Briefing: Growing importance of the renminbi
Despite recent volatility, the Chinese currency’s role in international trade is growing fast, writes Joseph Mariathasan
China is attempting to have the renminbi included in the system of Special Drawing Rights (SDRs) run by the IMF. SDRs are an international reserve asset, created in 1969, to supplement its member countries’ official reserves. Its value is based on a basket of four key international currencies – the dollar, the euro, the yen and sterling.
The odds are that the renminbi will fail to be admitted to this exclusive club at the IMF’s five-year review later this year. Its capital account convertibility will probably be considered insufficient. But its achievement in meriting serious consideration is testament to its increased importance and internationalisation.
Indeed, Hayden Briscoe, head of Asia Pacific fixed income at AllianceBernstein argues the SDR debate is a sideshow to the renminbi’s internationalisation. “The Central Bank governor, Zhou Xiaochuan, has done a fantastic job in convincing President Xi Jinping that the renminbi should be included in the SDR but it doesn’t matter.”
The internationalisation of the renminbi is occurring at a breathtaking pace, says Briscoe. Nearly 25% of China’s trade is settled in offshore renminbi compared with almost nothing in 2009. “The currency already accounts for 9% of the global letter-of-credit market, ahead of the euro and yen and behind only the dollar. Its usage will expand to account for 50% of the country’s global trade settlements within just a few years,” he says.
Jan Dehn, head of research at Ashmore Investment Management, sees the creation of global reserve status for the renminbi as a key objective for China. In his view, it would convey three key benefits.
First, it could settle transactions in its own currency. This would dramatically reduce the requirements for foreign exchange reserves.
Second, China’s existing $4trn (€3.7trn) of reserves could be switched to return-seeking assets rather than sitting in US Treasuries. The recent establishment of the Asian Infrastructure Investment Bank is a conduit for this transformation.
Third, China could reduce its exposure to the dollar and US Treasuries.
A key step towards the final shift was taken in July when Beijing lifted all restrictions on the purchase of bonds by foreign central banks, sovereign wealth funds and supranationals. The significance of this is that it dramatically increases demand for Chinese sovereign debt by central banks and hence the status of the renminbi as a reserve currency.
Another key milestone for the internationalisation of the renminbi, says Briscoe, will be the outcome of the trade deals to be signed at the summit between US President Barack Obama and his Chinese counterpart in September.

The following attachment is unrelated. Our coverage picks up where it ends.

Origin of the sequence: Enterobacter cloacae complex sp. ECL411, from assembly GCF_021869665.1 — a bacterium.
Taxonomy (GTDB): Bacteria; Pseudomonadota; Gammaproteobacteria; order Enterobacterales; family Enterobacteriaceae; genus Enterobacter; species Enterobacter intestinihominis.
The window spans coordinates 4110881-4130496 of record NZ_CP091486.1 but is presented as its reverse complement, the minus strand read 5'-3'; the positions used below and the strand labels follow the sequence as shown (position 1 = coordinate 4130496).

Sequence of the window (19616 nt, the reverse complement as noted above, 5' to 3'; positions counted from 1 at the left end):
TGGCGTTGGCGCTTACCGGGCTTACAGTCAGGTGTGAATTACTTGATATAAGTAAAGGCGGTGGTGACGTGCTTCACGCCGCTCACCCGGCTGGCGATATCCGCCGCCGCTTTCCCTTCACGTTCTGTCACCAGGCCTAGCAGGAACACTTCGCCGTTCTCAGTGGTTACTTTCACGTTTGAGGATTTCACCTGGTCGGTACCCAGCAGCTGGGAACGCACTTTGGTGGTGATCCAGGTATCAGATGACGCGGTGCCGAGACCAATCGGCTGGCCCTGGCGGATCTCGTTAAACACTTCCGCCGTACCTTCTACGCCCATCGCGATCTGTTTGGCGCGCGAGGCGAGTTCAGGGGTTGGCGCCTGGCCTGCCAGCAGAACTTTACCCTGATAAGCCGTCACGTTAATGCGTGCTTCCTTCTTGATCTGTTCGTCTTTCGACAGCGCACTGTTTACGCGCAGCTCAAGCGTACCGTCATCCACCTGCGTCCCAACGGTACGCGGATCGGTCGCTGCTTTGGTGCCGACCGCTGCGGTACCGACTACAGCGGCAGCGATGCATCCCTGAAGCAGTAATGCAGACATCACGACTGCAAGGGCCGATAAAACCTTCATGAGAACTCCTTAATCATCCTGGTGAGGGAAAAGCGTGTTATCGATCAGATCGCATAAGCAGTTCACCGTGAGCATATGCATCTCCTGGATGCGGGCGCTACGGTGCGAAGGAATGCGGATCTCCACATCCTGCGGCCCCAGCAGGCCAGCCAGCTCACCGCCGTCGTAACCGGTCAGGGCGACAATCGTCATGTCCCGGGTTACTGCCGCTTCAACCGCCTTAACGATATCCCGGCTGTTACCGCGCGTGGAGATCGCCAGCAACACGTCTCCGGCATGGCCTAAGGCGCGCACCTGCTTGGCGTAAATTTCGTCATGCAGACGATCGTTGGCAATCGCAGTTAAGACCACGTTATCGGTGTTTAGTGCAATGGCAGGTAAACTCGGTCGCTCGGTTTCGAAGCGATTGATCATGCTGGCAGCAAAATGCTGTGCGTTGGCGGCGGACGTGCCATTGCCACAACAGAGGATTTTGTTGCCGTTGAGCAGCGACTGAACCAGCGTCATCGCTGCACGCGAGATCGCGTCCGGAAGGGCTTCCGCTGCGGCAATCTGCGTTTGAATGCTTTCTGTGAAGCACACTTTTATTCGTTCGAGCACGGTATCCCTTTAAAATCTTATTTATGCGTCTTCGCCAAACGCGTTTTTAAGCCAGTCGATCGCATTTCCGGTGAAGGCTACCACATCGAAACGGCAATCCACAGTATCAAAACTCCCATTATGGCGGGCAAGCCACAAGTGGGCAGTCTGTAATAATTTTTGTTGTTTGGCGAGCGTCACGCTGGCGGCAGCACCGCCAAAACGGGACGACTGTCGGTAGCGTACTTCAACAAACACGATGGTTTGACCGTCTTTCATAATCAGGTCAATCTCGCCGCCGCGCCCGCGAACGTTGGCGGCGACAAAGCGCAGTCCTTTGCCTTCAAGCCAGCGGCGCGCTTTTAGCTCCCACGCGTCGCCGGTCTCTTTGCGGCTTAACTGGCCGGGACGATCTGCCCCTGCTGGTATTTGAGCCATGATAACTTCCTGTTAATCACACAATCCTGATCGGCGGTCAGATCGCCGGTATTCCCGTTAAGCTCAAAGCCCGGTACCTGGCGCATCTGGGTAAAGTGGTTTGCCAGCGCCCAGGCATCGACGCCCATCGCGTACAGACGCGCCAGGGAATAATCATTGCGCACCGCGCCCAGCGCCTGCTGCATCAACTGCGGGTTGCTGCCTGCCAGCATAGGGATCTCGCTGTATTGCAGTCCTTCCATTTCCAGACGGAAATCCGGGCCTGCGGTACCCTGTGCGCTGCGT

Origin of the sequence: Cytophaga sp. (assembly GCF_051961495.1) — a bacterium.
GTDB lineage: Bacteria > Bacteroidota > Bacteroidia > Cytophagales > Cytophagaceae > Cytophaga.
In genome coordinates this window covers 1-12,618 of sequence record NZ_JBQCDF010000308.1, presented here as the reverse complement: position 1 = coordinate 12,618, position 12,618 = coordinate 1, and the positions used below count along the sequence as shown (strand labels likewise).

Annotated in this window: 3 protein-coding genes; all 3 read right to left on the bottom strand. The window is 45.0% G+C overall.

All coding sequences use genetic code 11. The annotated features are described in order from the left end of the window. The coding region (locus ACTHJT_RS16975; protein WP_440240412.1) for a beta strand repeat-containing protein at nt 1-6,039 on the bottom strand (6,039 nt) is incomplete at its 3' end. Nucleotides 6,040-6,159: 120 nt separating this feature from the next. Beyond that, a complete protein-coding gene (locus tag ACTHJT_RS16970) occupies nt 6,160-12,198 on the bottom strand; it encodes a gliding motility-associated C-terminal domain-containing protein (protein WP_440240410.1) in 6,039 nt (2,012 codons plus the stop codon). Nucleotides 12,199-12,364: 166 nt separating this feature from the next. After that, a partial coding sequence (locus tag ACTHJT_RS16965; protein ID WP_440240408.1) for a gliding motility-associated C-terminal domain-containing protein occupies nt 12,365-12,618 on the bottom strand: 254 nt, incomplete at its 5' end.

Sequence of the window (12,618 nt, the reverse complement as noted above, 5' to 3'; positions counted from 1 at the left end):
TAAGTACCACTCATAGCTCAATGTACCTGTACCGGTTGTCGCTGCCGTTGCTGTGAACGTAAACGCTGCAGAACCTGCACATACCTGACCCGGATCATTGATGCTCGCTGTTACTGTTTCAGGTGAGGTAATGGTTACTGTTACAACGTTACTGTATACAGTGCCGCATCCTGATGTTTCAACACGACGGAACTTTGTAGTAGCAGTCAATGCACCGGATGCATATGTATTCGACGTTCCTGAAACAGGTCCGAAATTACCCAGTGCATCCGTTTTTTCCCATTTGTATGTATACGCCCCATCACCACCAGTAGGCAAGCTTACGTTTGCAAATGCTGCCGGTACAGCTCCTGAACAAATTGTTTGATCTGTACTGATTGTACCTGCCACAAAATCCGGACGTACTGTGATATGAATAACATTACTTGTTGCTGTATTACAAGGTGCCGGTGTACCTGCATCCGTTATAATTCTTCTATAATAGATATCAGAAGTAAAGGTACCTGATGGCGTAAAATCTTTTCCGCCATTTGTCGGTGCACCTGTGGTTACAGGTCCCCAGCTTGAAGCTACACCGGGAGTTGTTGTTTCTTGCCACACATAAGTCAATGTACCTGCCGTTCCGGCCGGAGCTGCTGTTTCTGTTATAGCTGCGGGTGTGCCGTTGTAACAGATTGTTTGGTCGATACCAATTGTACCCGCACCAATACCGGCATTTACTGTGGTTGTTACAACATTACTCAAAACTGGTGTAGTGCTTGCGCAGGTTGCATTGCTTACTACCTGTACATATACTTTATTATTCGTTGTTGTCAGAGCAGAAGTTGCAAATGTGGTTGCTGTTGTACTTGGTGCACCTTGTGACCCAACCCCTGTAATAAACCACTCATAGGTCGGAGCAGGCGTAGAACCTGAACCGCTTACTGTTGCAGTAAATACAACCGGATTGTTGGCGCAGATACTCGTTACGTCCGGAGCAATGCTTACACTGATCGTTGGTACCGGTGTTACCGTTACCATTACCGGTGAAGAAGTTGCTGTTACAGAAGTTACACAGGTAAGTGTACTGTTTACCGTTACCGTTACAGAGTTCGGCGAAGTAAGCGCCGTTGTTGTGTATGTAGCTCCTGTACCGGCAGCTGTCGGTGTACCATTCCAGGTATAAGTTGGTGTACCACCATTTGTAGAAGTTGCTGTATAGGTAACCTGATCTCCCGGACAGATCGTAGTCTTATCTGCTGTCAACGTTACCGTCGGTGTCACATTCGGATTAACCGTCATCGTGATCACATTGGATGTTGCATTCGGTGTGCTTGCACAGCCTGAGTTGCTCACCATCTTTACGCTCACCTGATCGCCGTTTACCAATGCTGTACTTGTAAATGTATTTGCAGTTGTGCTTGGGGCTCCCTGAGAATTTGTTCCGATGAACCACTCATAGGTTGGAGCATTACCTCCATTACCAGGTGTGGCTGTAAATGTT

Despite the rise of the renminbi, the dollar is likely to retain its position as the preeminent global reserve currency for the foreseeable future. As Grant Webster, a portfolio manager at Investec Asset Management, argues, one point of holding reserves in dollars is to act as a counterweight to the economic vulnerabilities faced by the country. Replacing the dollar with an emerging market (EM) currency, even the renminbi, may not serve a country well in times of trouble.
This insurance aspect of reserve currencies was also highlighted by Ricardo Adrogué, the head of EMD at Babson Capital Management, and his colleagues in a recent research paper. Based on simulations, it finds that adding liquid EM currencies, particularly the renminbi and inflation-linked bonds, would improve performance in normal times. However, official institutions holding the conventionally defined optimal portfolio of currencies would outperform a purely dollar-based portfolio over time but at the expense of experiencing greater volatility at times when such volatility is least desirable.
It takes about a decade for returns for the optimal portfolio to catch up to the safe portfolio following the maximum drawdowns during crises. Central banks are not going to relinquish all their dollars, if only because they need to have the insurance of a safe haven in times of crisis. What is likely to happen though, says Briscoe, is that central banks will be allocating between 5% and 25% of their foreign exchange reserves to the renminbi. The higher figures are likely to be reached in Asia, where countries have strong trading links with China, and with Latin American commodity producers.